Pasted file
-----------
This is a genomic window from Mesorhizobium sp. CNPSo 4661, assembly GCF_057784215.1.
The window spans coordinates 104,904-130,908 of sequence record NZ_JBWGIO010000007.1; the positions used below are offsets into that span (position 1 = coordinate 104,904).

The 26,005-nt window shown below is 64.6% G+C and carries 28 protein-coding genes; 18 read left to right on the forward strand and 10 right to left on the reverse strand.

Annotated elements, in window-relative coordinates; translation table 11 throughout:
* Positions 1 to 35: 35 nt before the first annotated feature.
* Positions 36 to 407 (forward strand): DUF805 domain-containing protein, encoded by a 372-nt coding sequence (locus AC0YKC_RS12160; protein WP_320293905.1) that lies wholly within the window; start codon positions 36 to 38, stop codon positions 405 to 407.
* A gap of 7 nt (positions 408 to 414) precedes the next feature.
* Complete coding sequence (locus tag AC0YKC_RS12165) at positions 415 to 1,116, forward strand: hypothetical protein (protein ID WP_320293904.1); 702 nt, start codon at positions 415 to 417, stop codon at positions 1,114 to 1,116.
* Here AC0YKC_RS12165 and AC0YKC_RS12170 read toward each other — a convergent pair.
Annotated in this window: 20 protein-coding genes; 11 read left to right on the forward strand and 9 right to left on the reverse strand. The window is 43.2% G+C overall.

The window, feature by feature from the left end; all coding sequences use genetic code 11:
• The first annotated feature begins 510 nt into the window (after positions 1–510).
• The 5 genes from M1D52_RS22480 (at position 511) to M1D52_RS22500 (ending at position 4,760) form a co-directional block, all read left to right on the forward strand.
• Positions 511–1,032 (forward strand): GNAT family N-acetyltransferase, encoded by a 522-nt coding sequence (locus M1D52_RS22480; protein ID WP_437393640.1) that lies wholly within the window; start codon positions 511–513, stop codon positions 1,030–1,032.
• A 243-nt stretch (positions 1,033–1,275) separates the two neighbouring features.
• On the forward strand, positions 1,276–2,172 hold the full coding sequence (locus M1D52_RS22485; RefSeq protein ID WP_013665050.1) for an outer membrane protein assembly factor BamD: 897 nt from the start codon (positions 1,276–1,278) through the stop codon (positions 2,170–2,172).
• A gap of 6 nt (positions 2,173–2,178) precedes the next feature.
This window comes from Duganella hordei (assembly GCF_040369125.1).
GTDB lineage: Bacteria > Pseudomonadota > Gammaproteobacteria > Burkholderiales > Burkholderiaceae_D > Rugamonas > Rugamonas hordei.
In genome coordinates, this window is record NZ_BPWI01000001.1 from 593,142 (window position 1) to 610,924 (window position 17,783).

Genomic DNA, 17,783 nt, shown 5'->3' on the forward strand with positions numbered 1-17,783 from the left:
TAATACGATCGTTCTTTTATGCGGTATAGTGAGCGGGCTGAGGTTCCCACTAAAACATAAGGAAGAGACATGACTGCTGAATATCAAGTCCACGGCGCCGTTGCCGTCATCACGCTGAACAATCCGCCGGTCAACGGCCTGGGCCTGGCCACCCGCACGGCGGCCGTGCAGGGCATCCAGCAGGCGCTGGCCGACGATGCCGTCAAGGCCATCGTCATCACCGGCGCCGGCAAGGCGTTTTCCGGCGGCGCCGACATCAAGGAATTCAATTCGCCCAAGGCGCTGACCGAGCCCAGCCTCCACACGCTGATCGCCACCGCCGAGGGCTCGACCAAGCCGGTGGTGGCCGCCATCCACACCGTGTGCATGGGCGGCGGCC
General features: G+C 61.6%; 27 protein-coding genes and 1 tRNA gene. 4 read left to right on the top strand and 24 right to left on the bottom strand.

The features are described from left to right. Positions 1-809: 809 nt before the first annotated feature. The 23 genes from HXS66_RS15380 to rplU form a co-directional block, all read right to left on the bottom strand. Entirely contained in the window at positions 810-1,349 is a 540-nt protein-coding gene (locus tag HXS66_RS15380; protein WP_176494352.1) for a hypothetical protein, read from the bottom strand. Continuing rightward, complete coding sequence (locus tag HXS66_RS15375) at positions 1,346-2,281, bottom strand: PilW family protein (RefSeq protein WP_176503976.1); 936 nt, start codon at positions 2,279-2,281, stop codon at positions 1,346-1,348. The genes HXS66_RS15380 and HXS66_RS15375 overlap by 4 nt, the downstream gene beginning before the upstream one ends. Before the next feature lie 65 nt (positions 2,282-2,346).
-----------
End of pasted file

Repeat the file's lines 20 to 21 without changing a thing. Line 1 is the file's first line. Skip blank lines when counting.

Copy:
In genome coordinates, this window is record NZ_BPWI01000001.1 from 593,142 (window position 1) to 610,924 (window position 17,783).

Genomic DNA, 17,783 nt, shown 5'->3' on the forward strand with positions numbered 1-17,783 from the left: